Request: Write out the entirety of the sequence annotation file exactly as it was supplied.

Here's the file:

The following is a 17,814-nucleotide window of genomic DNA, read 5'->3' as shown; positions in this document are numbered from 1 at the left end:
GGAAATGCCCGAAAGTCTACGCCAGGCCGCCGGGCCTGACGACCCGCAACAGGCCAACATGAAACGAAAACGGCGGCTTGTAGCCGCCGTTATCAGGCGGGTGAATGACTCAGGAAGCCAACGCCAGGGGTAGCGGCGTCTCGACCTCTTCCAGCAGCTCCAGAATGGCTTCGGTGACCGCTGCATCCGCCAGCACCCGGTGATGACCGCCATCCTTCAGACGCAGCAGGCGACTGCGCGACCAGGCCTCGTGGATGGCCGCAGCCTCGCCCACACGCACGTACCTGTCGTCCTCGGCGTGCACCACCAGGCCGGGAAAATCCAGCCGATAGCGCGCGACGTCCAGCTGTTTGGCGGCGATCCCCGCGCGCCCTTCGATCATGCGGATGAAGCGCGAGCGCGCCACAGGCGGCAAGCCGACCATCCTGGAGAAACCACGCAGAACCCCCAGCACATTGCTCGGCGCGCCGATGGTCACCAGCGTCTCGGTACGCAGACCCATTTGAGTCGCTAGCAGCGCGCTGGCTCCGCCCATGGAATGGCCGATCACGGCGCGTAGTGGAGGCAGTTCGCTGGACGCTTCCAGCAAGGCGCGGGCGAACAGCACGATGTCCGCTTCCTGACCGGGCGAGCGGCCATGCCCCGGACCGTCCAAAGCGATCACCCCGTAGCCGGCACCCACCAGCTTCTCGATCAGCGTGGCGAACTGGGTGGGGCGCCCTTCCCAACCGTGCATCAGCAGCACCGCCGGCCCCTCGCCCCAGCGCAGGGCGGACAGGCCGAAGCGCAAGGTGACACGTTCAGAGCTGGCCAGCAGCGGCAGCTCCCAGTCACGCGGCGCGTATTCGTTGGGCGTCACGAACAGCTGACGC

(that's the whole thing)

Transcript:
The following is a 17,814-nucleotide window of genomic DNA, read 5'->3' as shown; positions in this document are numbered from 1 at the left end:
GGAAATGCCCGAAAGTCTACGCCAGGCCGCCGGGCCTGACGACCCGCAACAGGCCAACATGAAACGAAAACGGCGGCTTGTAGCCGCCGTTATCAGGCGGGTGAATGACTCAGGAAGCCAACGCCAGGGGTAGCGGCGTCTCGACCTCTTCCAGCAGCTCCAGAATGGCTTCGGTGACCGCTGCATCCGCCAGCACCCGGTGATGACCGCCATCCTTCAGACGCAGCAGGCGACTGCGCGACCAGGCCTCGTGGATGGCCGCAGCCTCGCCCACACGCACGTACCTGTCGTCCTCGGCGTGCACCACCAGGCCGGGAAAATCCAGCCGATAGCGCGCGACGTCCAGCTGTTTGGCGGCGATCCCCGCGCGCCCTTCGATCATGCGGATGAAGCGCGAGCGCGCCACAGGCGGCAAGCCGACCATCCTGGAGAAACCACGCAGAACCCCCAGCACATTGCTCGGCGCGCCGATGGTCACCAGCGTCTCGGTACGCAGACCCATTTGAGTCGCTAGCAGCGCGCTGGCTCCGCCCATGGAATGGCCGATCACGGCGCGTAGTGGAGGCAGTTCGCTGGACGCTTCCAGCAAGGCGCGGGCGAACAGCACGATGTCCGCTTCCTGACCGGGCGAGCGGCCATGCCCCGGACCGTCCAAAGCGATCACCCCGTAGCCGGCACCCACCAGCTTCTCGATCAGCGTGGCGAACTGGGTGGGGCGCCCTTCCCAACCGTGCATCAGCAGCACCGCCGGCCCCTCGCCCCAGCGCAGGGCGGACAGGCCGAAGCGCAAGGTGACACGTTCAGAGCTGGCCAGCAGCGGCAGCTCCCAGTCACGCGGCGCGTATTCGTTGGGCGTCACGAACAGCTGACGC